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Using wikipedia to build a philosophy (or other sort of) collection in BibSoup

- June 27, 2012 in BibServer, JISC OpenBib, jiscopenbib2, wp2, wp8

Here is a quick example of how to quickly build a reference collection in BibSoup, using the great source of knowledge that is Wikipedia. To begin with, you might want to go to Wikipedia directly and try performing some searches for relevant material, to help you put together sensible search terms for your area of interest. Your search terms will be used to pull relevant citations from the wikipedia database. Then, go over to the BibSoup upload page; signup / login is required, so do that if you have not already done so. Type in your wikipedia search terms in the upload box at the top of the page, give your collection a name and a description, specify the license if you wish, and choose the “wikipedia search to citations” file format from the list at the bottom. Then hit upload. A ticket will be created for building your collection, and you can view the progress on the ticket page. Once it is done, you can find your new collection either on the BibSoup collections page or on your own BibSoup user account page – for example atfor the user named “test”. Also of course, you could go straight to the URL of your collection – they appear at http://bibsoup.net/username/collection. There you go! You should now have a reference collection based on your wikipedia search terms. Check out our our example.

BiblioHack: Day 2, part 2

- June 14, 2012 in BibServer, Data, event, Events, JISC OpenBib, jiscopenbib2, minutes, News, OKFN Openbiblio, Talks, wp1, wp2, wp3, wp4, wp5, wp6, wp7, wp8, wp9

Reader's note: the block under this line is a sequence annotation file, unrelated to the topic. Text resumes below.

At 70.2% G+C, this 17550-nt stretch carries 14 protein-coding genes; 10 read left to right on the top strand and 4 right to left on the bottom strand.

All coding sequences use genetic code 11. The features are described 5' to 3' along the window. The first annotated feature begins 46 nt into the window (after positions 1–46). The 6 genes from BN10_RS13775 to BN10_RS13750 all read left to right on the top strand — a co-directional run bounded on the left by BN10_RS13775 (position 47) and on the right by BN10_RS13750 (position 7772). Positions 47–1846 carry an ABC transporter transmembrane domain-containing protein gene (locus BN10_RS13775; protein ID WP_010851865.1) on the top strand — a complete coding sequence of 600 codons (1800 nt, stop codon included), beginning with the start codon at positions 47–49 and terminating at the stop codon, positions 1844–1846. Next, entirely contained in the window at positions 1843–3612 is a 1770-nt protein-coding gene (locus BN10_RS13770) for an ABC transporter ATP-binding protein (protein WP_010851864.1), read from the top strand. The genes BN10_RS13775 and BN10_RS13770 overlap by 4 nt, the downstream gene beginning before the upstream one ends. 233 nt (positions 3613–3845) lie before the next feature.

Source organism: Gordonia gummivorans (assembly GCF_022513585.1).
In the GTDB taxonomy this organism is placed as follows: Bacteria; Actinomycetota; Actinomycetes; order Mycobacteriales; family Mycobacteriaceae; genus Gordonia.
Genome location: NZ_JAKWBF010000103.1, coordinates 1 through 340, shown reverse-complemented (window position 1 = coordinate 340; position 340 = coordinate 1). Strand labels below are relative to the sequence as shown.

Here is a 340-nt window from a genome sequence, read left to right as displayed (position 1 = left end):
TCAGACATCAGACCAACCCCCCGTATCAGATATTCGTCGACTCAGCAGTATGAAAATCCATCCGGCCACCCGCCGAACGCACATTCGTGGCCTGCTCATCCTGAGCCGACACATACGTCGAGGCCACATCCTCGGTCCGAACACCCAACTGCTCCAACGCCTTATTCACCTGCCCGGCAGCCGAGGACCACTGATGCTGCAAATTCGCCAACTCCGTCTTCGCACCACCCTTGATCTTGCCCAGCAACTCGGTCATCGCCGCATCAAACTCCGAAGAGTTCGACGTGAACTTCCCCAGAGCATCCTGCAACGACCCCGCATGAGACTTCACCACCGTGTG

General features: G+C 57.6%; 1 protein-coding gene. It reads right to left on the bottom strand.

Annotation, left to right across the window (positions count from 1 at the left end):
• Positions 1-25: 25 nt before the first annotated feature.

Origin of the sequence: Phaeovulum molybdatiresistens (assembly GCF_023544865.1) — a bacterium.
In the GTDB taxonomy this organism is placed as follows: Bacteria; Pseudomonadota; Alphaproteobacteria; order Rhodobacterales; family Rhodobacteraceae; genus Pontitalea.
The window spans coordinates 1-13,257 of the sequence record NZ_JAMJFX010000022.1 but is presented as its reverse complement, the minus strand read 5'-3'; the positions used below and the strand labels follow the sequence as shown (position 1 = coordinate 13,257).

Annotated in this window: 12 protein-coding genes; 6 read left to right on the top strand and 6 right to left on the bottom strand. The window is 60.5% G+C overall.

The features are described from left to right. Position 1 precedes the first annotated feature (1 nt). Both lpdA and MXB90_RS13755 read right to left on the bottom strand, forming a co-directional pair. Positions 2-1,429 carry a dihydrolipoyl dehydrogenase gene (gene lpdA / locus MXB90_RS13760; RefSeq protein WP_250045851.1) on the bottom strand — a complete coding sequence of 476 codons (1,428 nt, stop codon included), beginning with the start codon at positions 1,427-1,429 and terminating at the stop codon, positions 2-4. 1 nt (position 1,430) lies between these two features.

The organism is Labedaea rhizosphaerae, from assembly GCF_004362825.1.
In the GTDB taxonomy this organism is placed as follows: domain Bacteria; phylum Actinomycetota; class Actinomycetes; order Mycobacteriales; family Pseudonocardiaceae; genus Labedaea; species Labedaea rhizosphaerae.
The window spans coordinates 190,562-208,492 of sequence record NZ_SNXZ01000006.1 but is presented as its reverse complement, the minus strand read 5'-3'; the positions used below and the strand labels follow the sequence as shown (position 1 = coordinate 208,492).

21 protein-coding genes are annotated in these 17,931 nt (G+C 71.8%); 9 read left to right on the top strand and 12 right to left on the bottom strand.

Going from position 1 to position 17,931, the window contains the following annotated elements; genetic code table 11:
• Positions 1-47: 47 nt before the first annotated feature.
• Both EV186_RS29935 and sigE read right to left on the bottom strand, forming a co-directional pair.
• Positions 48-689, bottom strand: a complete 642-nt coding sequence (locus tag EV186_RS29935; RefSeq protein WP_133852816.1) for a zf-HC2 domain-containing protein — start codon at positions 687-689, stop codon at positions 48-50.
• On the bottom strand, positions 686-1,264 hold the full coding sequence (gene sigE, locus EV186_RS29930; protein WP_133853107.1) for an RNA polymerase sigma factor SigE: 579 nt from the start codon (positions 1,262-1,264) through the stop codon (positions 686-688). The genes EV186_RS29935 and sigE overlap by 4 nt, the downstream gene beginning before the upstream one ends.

Pens down! Or, rather, key-strokes cease! BiblioHack has drawn to a close and the results of two days’ hard labour are in:

A Bibliographic Toolkit

Utilising BibServer Peter Murray-Rust reported back on what was planned, what was done, and the overlap between the two! The priority was cleaning up the process for setting up BibServers and getting them running on different architectures. (PubCrawler was going to be run on BibServer but currently it’s not working). Yesterday’s big news was that Nature has released 30 million references or thereabouts – this furthers the cause of scholarly literature whereby we, in principle, can index records rather than just corporate organisations being able / permitted to do so. National Bibliographies have been put on BibSoup – UK (‘BL’), Germany, Spain and Sweden – with the technical problem character encodings raising its head (UTF8 solves this where used). Also, BibSoup is useful for TEXTUS so the overall ‘toolkit’ approach is reinforced! Open Access Index Emanuil Tolev presented on ACat – Academic Catalogue. The first part of an index is having things to access – so gathering about 55,000 journals was a good start! Using Elastic Search within these journals will give list of contents which will then provide lists of articles (via facet view), then other services will determine licensing / open access information (URL checks assisted in this process). The ongoing plan is to use this tool to ascertain licensing information for every single record in the world. (Link to ACat to follow). Annotation Tools Tom Oinn talked about the ideas that have come out of discussions and hacking around annotators and TEXTUS. Reading lists and citation management is a key part of what TEXTUS is intended to assist with, so the plan is for any annotation to be allowed to carry a citation – whether personal opinion or related record. Personalised lists will come out of this and TEXTUS should become a reference management tool in its own right. Keep your eye on TEXTUS for the practical applications of these ideas! Note: more detailed write-ups will appear courtesy of others, do watch the OKFN blog for this and all things open… Postscript: OKFN blog post here Huge thanks to all those who participated in the event – your ideas and enthusiasm have made this so much fun to be involved with. Also thanks to those who helped run the event, visible or behind-the-scenes, particularly Sam Leon. Here’s to the next one :-)

BiblioHack: Day 2, part 1

- June 14, 2012 in BibServer, Data, event, Events, JISC OpenBib, jiscopenbib2, minutes, News, OKFN Openbiblio, Talks, wp1, wp2, wp3, wp4, wp5, wp6, wp7, wp8, wp9